WICHITA, Kan. — A day after Wichita voters approved a ballot measure that would reduce the penalties for small amounts of marijuana, the city asked a court to rule on the legality of the proposed changes, which had already drawn a warning from the state attorney general.
The city filed its petition for a “declaratory judgment” on Wednesday in Sedgwick County District Court in the wake of an election in which 54 percent of voters backed the referendum imposing no more than a $50 fine for first-time possession of a small amount of pot. State law deems it a misdemeanor punishable by up to a year in jail and a $2,500 fine.
Janice Bradley, a representative of the Marijuana Reform Initiative-ICT who helped get the issue on the ballot, said Tuesday’s vote reflects people’s changing views on marijuana, and elected officials need to take notice.
“We need to come into sync with that in our justice system,” said Bradley, who is named as the defendant in the city’s petition. “We need to get synchronized with what people feel they want versus what the laws are doing — the excessive penalties for small possession that can affect people for a lifetime.”
City vs. state
Attorney General Derek Schmidt issued an opinion last month saying the proposed Wichita marijuana ordinance conflicts with state law and that a public vote to adopt it would have “no legal force and effect.” He also warned Wichita that he would be required to sue to enforce state law by seeking judicial confirmation of the ordinance’s invalidity.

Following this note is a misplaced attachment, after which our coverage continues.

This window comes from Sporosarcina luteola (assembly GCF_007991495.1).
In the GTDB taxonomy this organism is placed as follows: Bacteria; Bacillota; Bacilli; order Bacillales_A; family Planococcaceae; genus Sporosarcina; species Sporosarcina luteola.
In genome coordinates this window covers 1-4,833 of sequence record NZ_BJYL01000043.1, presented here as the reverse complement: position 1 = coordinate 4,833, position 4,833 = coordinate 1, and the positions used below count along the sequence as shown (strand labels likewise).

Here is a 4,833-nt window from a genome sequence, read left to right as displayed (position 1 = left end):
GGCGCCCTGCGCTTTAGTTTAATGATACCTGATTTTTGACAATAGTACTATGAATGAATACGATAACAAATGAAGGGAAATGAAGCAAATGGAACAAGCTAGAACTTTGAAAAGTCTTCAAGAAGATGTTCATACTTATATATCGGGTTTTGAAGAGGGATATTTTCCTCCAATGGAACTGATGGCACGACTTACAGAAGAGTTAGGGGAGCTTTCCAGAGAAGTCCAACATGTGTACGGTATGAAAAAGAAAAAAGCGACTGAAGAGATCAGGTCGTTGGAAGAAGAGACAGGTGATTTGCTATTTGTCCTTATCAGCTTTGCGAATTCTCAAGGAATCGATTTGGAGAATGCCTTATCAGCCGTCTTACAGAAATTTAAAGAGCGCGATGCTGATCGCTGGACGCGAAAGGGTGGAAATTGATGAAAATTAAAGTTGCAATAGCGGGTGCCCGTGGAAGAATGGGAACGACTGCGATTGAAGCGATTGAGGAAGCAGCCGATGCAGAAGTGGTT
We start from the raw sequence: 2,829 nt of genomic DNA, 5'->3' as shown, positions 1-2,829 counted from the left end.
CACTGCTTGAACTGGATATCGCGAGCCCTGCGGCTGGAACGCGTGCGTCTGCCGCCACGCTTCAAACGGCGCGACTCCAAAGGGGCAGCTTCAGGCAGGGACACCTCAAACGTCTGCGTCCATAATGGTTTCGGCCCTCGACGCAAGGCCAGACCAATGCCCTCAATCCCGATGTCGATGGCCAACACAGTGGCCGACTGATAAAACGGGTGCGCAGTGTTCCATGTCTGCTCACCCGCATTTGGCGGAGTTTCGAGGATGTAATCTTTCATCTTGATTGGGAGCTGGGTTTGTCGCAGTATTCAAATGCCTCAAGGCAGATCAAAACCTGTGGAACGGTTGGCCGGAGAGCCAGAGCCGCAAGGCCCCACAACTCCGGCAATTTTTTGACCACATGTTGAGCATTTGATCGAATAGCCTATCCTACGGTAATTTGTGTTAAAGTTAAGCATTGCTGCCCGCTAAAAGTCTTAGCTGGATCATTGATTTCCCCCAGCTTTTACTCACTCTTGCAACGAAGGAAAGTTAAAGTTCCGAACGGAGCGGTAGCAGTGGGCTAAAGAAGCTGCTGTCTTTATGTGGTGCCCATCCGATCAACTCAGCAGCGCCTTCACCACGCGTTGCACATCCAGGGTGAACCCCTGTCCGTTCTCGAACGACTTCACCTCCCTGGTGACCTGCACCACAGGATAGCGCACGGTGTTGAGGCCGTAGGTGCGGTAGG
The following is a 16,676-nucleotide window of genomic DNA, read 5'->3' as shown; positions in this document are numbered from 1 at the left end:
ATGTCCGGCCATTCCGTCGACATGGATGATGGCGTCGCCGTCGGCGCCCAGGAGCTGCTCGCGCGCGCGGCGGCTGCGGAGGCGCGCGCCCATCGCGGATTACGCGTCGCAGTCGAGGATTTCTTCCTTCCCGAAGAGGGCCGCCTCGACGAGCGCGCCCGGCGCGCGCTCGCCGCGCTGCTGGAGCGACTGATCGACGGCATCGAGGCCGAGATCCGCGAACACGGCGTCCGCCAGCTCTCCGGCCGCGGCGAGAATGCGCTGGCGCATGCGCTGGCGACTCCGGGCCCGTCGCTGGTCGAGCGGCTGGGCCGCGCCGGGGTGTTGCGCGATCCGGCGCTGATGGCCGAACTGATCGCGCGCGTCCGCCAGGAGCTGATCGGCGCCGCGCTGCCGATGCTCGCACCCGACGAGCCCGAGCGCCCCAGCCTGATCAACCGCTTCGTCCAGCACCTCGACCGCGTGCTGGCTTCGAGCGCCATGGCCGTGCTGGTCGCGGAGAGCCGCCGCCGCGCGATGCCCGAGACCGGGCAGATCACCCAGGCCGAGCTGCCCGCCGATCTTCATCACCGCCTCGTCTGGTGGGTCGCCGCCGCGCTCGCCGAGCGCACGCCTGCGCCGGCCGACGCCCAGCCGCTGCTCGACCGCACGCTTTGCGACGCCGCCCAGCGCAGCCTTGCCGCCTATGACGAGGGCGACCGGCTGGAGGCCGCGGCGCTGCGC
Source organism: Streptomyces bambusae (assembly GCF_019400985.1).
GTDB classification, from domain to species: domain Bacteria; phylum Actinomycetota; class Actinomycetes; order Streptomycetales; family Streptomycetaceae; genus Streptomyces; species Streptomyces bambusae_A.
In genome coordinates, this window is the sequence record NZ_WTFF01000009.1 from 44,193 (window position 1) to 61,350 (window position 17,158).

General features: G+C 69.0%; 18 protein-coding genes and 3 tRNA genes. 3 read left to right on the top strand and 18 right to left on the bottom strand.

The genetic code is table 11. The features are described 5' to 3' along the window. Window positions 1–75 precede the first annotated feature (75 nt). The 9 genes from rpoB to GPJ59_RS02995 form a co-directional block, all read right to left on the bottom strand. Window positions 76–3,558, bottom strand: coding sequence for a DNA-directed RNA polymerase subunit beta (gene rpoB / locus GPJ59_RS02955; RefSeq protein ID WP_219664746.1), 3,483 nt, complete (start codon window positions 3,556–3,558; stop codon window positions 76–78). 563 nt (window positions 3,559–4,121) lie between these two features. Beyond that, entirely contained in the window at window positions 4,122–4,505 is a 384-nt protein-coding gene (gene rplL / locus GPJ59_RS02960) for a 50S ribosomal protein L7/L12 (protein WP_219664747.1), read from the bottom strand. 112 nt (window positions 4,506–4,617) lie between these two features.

“My preference would be to avoid the cost and burden of litigation, both for the City and the state, and I therefore respectfully request that the City take the necessary steps to prevent this unlawful proposal from presentation at the April ballot,” Schmidt wrote in a March 5 letter.
Schmidt declined to discuss the matter Wednesday.
City Council Member Janet Miller said in a news release that the council placed the proposed ordinance on the ballot out of respect for Wichita residents who were concerned enough about the issue to submit a petition with 3,000 signatures.
“The right to petition the City Council for ordinance changes through a referendum is basic to our form of government,” Miller said.
In its court filing, the city is seeking a court order determining if the new ordinance conflicts with state law, whether it is enforceable and whether it may be properly enacted.
State lawmakers, meanwhile, have been considering other marijuana-related legislation.
A bill that would allow about 24,000 Kansas suffering from seizures to receive treatments from locally produced hemp oil was endorsed by a House committee, but has yet to be debated on the House floor.
Another bill diverting most marijuana offenders to treatment and probation on their first and second offenses also stalled after passing through a House committee. The bill’s sponsor, Republican Rep. John Rubin from Shawnee, has said he believes that GOP House leadership postponed a vote on it until after the Wichita election due to pressure from conservative Sedgwick County representatives.
Associated Press writer Nicholas Clayton contributed to this article from Topeka.